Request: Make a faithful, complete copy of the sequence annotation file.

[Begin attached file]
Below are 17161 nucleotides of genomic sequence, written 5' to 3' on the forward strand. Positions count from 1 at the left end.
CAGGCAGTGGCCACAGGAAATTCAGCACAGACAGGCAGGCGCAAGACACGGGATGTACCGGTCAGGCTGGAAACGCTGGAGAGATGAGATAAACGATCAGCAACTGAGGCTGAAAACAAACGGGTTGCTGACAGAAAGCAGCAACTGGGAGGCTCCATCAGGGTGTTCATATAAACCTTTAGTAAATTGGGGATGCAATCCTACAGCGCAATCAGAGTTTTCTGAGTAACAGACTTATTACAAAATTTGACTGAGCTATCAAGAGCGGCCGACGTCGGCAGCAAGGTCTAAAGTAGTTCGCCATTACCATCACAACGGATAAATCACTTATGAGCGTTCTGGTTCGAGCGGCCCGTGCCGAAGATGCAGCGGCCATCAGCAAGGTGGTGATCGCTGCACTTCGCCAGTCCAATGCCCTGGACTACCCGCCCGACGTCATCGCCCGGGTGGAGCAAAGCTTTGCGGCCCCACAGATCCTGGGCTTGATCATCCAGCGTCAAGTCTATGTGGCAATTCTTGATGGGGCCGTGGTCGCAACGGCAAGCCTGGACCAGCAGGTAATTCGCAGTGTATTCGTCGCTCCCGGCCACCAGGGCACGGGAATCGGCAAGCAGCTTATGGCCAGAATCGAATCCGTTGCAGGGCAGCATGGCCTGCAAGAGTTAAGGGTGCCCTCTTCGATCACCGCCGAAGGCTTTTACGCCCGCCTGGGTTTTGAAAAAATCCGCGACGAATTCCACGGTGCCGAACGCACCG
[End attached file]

Below are 17161 nucleotides of genomic sequence, written 5' to 3' on the forward strand. Positions count from 1 at the left end.
CAGGCAGTGGCCACAGGAAATTCAGCACAGACAGGCAGGCGCAAGACACGGGATGTACCGGTCAGGCTGGAAACGCTGGAGAGATGAGATAAACGATCAGCAACTGAGGCTGAAAACAAACGGGTTGCTGACAGAAAGCAGCAACTGGGAGGCTCCATCAGGGTGTTCATATAAACCTTTAGTAAATTGGGGATGCAATCCTACAGCGCAATCAGAGTTTTCTGAGTAACAGACTTATTACAAAATTTGACTGAGCTATCAAGAGCGGCCGACGTCGGCAGCAAGGTCTAAAGTAGTTCGCCATTACCATCACAACGGATAAATCACTTATGAGCGTTCTGGTTCGAGCGGCCCGTGCCGAAGATGCAGCGGCCATCAGCAAGGTGGTGATCGCTGCACTTCGCCAGTCCAATGCCCTGGACTACCCGCCCGACGTCATCGCCCGGGTGGAGCAAAGCTTTGCGGCCCCACAGATCCTGGGCTTGATCATCCAGCGTCAAGTCTATGTGGCAATTCTTGATGGGGCCGTGGTCGCAACGGCAAGCCTGGACCAGCAGGTAATTCGCAGTGTATTCGTCGCTCCCGGCCACCAGGGCACGGGAATCGGCAAGCAGCTTATGGCCAGAATCGAATCCGTTGCAGGGCAGCATGGCCTGCAAGAGTTAAGGGTGCCCTCTTCGATCACCGCCGAAGGCTTTTACGCCCGCCTGGGTTTTGAAAAAATCCGCGACGAATTCCACGGTGCCGAACGCACCG